Big Oil lobbyists should be banned from climate


As fires, floods, and extreme climate damage keep accumulating, the big question is how do we justly exit the era of fossil fuels?

As the preparatory UN climate talks continue in Bonn this week, new research from Corporate Europe Observatory (CEO) and Corporate Accountability reveals that the Big 5 oil and gas majors have brought more than 400 lobbyists to the UN climate talks since the Paris Agreement was signed in 2015.

While COP28 in UAE later this year needs to once and for all announce the fair phase out of all fossil fuels, the continuous presence of oil and gas lobbyists at these summits is a clear and present danger to achieving this goal.

While COP28 in UAE later this year needs to once and for all announce the fair phase out of all fossil fuels, the continuous presence of oil and gas lobbyists at these summits is a clear and present danger to achieving this goal.

The UN’s anticipated new measure asking all attendees to publicly disclose who they work for is a welcome first step, but it needs to go far further.

For decades Shell, BP, TotalEnergies, ExxonMobil and Chevron — aka the Big 5 Oil & Gas Majors — have delayed, weakened, and sabotaged climate action.

Despite their pro-climate greenwashing, each intends to expand its fossil fuels production to boost the already bulging balance sheets.

By 2025 their combined plans would increase emissions by 6,674m tonnes of CO2, more than two and a half times the EU’s emissions in 2021 — not to mention decimate ecosystems and communities.

They are pitting their own profits directly against the Paris Agreement’s goal to keep temperature rise to 1.5 degrees Centigrade and protect the planet.

Last year, these five giants made record profits of almost $200 billion, with BP subsequently deciding to reduce its climate targets to focus on making money from increased gas production.

That’s why campaigns like Kick Big Polluters Out, which includes more than 450 groups from around the world representing millions of people, are pushing for fossil free climate talks and a broader Accountability Framework to protect climate policy-making from the undue influence of all emissions-intensive industries.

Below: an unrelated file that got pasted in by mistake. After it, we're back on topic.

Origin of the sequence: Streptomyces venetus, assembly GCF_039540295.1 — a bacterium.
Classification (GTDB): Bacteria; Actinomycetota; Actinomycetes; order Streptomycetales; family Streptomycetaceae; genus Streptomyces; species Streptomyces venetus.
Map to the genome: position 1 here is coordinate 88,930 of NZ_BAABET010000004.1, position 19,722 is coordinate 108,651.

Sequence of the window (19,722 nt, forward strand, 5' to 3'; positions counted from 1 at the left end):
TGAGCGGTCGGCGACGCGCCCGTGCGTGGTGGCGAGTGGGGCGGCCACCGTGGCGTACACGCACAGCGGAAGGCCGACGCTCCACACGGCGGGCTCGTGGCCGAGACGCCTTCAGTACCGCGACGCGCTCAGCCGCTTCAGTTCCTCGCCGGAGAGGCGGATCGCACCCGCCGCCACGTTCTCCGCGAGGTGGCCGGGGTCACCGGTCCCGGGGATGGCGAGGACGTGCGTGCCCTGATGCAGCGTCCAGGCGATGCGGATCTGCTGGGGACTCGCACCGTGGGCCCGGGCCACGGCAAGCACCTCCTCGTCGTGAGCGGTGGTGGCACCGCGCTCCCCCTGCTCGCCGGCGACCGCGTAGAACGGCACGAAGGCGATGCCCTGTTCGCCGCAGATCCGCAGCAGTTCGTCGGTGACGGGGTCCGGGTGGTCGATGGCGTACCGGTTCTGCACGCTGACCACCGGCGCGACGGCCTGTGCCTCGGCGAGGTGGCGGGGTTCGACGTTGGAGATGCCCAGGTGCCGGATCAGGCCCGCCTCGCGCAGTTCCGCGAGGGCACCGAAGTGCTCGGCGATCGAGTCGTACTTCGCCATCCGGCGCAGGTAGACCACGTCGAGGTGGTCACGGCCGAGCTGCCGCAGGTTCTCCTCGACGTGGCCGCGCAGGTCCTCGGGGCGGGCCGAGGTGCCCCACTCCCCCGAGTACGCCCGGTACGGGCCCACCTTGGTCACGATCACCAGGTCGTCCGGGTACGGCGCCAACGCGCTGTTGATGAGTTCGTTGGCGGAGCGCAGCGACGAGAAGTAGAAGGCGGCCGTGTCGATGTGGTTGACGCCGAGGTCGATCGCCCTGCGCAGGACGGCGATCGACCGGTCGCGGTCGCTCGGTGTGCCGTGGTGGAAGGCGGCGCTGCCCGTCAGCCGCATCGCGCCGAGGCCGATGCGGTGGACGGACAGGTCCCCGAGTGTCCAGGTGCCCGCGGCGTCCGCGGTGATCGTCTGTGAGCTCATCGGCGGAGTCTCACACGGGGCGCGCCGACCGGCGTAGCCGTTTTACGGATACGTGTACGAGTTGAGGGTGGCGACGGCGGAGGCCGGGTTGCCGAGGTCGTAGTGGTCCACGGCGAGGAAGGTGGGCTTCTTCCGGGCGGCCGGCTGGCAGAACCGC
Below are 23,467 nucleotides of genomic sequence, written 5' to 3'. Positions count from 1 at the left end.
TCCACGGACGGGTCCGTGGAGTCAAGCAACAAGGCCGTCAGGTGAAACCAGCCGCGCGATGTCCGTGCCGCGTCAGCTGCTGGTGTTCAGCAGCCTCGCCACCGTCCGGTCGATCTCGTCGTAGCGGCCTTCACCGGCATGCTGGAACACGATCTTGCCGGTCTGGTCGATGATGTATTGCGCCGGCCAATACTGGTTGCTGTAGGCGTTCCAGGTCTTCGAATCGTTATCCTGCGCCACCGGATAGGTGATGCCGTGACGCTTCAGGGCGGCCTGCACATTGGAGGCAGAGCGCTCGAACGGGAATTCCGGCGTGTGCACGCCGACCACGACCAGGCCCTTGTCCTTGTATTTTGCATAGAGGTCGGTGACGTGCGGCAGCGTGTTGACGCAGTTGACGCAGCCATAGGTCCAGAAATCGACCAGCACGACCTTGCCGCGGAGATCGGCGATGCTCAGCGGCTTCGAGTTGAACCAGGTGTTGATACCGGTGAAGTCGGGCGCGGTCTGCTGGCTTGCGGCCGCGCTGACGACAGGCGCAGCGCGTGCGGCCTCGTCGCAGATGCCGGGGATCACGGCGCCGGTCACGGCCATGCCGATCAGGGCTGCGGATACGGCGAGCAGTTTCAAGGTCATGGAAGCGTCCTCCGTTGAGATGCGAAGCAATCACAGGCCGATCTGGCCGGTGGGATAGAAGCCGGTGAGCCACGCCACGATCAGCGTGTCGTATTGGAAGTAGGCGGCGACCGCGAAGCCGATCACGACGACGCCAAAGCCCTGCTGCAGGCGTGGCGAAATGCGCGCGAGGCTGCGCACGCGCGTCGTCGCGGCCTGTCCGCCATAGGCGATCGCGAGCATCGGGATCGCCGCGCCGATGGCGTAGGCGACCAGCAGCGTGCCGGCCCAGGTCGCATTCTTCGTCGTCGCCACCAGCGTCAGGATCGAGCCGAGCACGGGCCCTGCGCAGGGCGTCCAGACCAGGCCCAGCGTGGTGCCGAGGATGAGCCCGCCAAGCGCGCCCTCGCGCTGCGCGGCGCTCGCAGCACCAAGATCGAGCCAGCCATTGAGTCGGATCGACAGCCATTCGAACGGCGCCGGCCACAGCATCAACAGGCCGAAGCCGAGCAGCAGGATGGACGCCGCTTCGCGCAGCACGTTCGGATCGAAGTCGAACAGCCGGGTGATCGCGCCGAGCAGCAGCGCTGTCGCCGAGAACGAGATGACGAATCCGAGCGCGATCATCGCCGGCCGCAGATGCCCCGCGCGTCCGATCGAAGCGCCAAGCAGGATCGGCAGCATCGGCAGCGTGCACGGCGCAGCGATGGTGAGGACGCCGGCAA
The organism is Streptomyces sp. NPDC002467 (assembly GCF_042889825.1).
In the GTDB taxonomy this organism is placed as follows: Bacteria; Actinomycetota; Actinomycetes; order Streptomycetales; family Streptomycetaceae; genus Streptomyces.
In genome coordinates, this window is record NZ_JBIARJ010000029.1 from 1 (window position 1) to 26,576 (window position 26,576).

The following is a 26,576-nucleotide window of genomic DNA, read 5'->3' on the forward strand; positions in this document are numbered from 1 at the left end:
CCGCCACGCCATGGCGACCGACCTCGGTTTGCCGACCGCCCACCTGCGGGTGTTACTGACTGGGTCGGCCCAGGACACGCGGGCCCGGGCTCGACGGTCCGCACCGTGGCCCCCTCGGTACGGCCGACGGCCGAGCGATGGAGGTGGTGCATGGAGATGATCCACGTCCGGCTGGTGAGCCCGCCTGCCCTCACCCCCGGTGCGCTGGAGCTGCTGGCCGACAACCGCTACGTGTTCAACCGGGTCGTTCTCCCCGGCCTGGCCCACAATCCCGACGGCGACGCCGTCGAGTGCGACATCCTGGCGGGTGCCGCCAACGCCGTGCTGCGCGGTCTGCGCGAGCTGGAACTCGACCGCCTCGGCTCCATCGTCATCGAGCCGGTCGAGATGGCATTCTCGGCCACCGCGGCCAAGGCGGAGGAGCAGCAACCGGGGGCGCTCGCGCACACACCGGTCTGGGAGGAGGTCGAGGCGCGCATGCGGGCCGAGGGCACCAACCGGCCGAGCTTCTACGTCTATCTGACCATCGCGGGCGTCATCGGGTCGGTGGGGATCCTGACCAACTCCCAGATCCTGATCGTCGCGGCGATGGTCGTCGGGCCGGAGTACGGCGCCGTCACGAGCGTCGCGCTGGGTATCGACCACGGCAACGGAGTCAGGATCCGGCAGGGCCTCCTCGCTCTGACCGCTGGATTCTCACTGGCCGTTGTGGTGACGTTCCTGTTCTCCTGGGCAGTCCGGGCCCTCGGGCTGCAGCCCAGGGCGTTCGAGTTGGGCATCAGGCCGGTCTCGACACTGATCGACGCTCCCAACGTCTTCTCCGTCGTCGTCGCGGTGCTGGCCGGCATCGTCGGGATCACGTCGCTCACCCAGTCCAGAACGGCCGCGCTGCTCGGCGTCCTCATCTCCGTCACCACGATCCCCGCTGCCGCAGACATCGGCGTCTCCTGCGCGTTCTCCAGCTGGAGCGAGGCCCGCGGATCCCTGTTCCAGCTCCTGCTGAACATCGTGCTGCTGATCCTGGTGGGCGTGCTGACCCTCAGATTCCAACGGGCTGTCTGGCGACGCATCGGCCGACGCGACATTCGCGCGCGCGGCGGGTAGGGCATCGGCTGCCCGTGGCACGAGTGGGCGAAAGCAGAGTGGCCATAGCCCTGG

Weeding out this influence is essential if we are to remove the largest barrier to justly phasing out fossil fuels.

We already have something similar for the UN tobacco treaty, because we’ve accepted that we shouldn’t ask the tobacco industry how to get people to stop smoking.

There’s a glaring conflict of interest.

So let’s stop asking the oil and gas industry how to end the fossil fuel addiction.

As a first step, public disclosure of participants’ interests is important because the public has a right to know who is at the negotiating table.

This week it was revealed that TotalEnergies had paid a pseudo-NGO to anonymously bring in multiple delegates to COP26 and 27.

This year, Exxon’s director of greenhouse gas and climate change, Michael Gerard Cousins, entered the talks in Bonn without declaring who he worked for.

Attendees should also be required to declare who is funding their participation in UN climate processes.

Here in Bonn, the presence of Shell, Chevron, and ExxonMobil add to the existing optics of COP28 being run by the fossil fuels industry.

Al Jaber, the incoming COP28 president, is also the CEO of UAE state oil and gas company ADNOC.

The influence of the fossil fuel company over the presidency’s office has been widely reported.

Having an oil exec as COP president is wholly unacceptable, but Al Jaber is merely the tip of a very oily iceberg when it comes to industry capture of the climate talks.

Others like the US and EU have spent decades advancing the interests of the fossil fuel industry in their climate diplomacy, and are doing so right now in Bonn.

In a meeting with a European negotiator, they continued to argue that fossil fuel lobbyists should be allowed into the talks, despite admitting they had no intention to reduce fossil fuel production.

Lobbying machine

The new research also exposes how the Big 5 have also built staggering lobbying machines in the US and EU since COP21 declaring a combined total of almost 2,000 lobbyists and over US$300m invested in said lobbying.

In that time, ExxonMobil CEO Rex Tillerson also became the US secretary of state, while Shell, BP and TotalEnergies have all been key advisors to the European Commission president Ursula von der Leyen during the ongoing energy crisis, successfully pushing for more fossil gas.

Real solutions for the climate crisis require bold action to curb fossil fuel industry obstruction in climate talks.

People’s calls have been echoed by more than 130 legislators from both sides of the Atlantic and both sides of the aisle in a recent letter to US president Joe Biden, von der Leyen, and UNFCCC executive secretary Simon Stiell also calling for an end to fossil fuel interference.

The fight to address polluters’ conflicts of interest has been a long one, but for any chance of COP28 announcing a fair phase-out of all fossil fuels, we need to remove the largest obstacle to progress: the influence of the fossil fuels industry.

Mandatory public disclosure is a decent first step, but we need a robust conflict of interest framework if we want to kick big polluters out.

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